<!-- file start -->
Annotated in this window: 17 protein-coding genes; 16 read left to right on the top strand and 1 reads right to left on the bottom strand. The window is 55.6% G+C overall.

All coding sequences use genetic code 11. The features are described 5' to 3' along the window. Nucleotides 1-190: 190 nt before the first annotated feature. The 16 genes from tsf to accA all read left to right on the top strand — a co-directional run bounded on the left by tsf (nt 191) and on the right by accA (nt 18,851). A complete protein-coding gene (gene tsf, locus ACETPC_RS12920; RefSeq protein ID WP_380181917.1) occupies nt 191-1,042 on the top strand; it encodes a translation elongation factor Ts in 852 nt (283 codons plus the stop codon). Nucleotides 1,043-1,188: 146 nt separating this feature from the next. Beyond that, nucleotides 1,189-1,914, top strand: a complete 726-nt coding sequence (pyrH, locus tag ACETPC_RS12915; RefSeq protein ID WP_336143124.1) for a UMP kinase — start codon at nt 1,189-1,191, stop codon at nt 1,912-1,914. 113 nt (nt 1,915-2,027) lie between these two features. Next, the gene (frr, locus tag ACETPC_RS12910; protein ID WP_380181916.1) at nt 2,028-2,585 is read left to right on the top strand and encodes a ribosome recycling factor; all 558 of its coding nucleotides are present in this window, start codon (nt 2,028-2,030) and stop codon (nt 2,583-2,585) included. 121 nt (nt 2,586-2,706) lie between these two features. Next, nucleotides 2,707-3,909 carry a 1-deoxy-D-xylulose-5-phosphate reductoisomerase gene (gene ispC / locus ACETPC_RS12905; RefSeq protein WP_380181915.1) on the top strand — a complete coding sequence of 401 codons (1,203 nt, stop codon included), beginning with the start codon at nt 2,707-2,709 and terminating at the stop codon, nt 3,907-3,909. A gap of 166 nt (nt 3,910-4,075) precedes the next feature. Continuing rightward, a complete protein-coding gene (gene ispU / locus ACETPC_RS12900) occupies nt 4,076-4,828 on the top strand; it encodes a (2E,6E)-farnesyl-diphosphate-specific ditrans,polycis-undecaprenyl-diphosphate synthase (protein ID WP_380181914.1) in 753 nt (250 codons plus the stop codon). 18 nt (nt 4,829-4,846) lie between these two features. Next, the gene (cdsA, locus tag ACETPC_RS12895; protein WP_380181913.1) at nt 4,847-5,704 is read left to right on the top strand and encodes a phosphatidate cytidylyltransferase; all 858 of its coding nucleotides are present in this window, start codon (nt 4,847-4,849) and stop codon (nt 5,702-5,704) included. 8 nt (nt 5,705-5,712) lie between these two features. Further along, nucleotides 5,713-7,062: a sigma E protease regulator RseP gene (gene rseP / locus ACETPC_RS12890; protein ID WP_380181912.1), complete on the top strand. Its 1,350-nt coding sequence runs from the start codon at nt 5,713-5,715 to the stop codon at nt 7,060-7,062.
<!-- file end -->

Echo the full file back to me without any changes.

Annotated in this window: 17 protein-coding genes; 16 read left to right on the top strand and 1 reads right to left on the bottom strand. The window is 55.6% G+C overall.

All coding sequences use genetic code 11. The features are described 5' to 3' along the window. Nucleotides 1-190: 190 nt before the first annotated feature. The 16 genes from tsf to accA all read left to right on the top strand — a co-directional run bounded on the left by tsf (nt 191) and on the right by accA (nt 18,851). A complete protein-coding gene (gene tsf, locus ACETPC_RS12920; RefSeq protein ID WP_380181917.1) occupies nt 191-1,042 on the top strand; it encodes a translation elongation factor Ts in 852 nt (283 codons plus the stop codon). Nucleotides 1,043-1,188: 146 nt separating this feature from the next. Beyond that, nucleotides 1,189-1,914, top strand: a complete 726-nt coding sequence (pyrH, locus tag ACETPC_RS12915; RefSeq protein ID WP_336143124.1) for a UMP kinase — start codon at nt 1,189-1,191, stop codon at nt 1,912-1,914. 113 nt (nt 1,915-2,027) lie between these two features. Next, the gene (frr, locus tag ACETPC_RS12910; protein ID WP_380181916.1) at nt 2,028-2,585 is read left to right on the top strand and encodes a ribosome recycling factor; all 558 of its coding nucleotides are present in this window, start codon (nt 2,028-2,030) and stop codon (nt 2,583-2,585) included. 121 nt (nt 2,586-2,706) lie between these two features. Next, nucleotides 2,707-3,909 carry a 1-deoxy-D-xylulose-5-phosphate reductoisomerase gene (gene ispC / locus ACETPC_RS12905; RefSeq protein WP_380181915.1) on the top strand — a complete coding sequence of 401 codons (1,203 nt, stop codon included), beginning with the start codon at nt 2,707-2,709 and terminating at the stop codon, nt 3,907-3,909. A gap of 166 nt (nt 3,910-4,075) precedes the next feature. Continuing rightward, a complete protein-coding gene (gene ispU / locus ACETPC_RS12900) occupies nt 4,076-4,828 on the top strand; it encodes a (2E,6E)-farnesyl-diphosphate-specific ditrans,polycis-undecaprenyl-diphosphate synthase (protein ID WP_380181914.1) in 753 nt (250 codons plus the stop codon). 18 nt (nt 4,829-4,846) lie between these two features. Next, the gene (cdsA, locus tag ACETPC_RS12895; protein WP_380181913.1) at nt 4,847-5,704 is read left to right on the top strand and encodes a phosphatidate cytidylyltransferase; all 858 of its coding nucleotides are present in this window, start codon (nt 4,847-4,849) and stop codon (nt 5,702-5,704) included. 8 nt (nt 5,705-5,712) lie between these two features. Further along, nucleotides 5,713-7,062: a sigma E protease regulator RseP gene (gene rseP / locus ACETPC_RS12890; protein ID WP_380181912.1), complete on the top strand. Its 1,350-nt coding sequence runs from the start codon at nt 5,713-5,715 to the stop codon at nt 7,060-7,062.